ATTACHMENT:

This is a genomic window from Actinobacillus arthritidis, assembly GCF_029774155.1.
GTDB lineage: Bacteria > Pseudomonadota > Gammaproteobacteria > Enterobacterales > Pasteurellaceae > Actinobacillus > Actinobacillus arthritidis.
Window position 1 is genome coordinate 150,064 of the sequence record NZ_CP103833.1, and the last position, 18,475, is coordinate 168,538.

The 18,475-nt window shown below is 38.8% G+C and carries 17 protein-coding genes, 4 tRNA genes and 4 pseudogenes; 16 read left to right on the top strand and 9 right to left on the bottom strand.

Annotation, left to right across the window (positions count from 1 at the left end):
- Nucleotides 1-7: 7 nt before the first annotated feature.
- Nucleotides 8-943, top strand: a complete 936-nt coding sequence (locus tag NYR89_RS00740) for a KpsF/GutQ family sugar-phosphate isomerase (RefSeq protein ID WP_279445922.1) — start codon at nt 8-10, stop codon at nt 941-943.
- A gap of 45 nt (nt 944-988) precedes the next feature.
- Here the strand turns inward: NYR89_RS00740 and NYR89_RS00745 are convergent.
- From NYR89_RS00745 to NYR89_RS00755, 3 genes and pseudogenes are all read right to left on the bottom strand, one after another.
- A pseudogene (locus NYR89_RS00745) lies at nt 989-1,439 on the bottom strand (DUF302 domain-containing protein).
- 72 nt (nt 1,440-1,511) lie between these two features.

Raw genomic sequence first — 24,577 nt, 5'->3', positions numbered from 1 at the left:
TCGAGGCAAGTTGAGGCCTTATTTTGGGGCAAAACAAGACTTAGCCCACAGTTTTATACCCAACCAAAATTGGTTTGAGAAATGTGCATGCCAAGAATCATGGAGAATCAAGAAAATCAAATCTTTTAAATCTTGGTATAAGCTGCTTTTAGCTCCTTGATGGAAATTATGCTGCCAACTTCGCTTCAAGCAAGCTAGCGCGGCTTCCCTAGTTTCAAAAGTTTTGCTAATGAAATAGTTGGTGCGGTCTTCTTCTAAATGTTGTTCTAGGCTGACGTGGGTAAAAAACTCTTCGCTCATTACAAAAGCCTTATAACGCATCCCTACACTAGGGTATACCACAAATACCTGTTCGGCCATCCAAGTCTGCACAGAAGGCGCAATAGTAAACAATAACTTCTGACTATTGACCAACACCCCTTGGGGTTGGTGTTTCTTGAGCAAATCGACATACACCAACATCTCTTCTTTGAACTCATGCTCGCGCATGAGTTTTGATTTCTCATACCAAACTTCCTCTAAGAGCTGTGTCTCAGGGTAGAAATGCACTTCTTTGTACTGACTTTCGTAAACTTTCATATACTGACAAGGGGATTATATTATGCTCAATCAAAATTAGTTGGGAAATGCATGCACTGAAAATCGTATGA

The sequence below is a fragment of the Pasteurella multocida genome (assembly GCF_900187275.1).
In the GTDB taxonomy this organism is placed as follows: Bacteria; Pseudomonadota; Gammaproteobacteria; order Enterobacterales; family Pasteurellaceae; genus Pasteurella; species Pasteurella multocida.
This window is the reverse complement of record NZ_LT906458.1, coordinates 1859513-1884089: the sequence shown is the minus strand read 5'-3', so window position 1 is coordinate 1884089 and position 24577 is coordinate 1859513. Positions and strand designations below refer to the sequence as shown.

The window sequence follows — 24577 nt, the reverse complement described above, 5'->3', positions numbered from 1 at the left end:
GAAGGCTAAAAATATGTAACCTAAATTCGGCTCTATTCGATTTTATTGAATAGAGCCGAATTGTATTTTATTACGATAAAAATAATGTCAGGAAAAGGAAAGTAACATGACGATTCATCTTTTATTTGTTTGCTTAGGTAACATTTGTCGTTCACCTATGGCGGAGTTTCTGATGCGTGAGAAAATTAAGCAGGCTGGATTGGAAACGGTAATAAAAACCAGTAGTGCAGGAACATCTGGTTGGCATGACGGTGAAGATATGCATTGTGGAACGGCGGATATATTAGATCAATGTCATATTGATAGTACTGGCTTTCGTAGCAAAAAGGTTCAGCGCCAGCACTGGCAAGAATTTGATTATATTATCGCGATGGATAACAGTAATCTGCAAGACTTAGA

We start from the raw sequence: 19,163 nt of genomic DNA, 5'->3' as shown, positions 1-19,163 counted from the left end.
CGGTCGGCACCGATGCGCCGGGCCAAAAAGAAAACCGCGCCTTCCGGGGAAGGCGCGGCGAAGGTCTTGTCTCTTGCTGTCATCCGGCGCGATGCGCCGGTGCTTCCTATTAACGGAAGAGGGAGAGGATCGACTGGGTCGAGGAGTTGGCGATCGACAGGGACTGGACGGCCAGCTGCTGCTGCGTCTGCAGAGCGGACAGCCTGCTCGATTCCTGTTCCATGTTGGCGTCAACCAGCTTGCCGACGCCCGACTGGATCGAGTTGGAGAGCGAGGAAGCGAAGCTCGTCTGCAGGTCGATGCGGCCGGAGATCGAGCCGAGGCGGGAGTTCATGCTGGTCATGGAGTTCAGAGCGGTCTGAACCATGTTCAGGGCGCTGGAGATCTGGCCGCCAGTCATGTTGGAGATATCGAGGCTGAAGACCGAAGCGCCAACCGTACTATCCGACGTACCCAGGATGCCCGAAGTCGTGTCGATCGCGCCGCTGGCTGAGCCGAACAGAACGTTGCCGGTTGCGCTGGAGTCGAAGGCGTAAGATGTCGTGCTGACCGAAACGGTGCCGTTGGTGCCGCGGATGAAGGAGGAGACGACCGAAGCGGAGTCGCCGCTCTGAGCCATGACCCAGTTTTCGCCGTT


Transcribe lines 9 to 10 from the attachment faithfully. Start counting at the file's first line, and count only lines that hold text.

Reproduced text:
- Here the strand turns inward: NYR89_RS00740 and NYR89_RS00745 are convergent.
- From NYR89_RS00745 to NYR89_RS00755, 3 genes and pseudogenes are all read right to left on the bottom strand, one after another.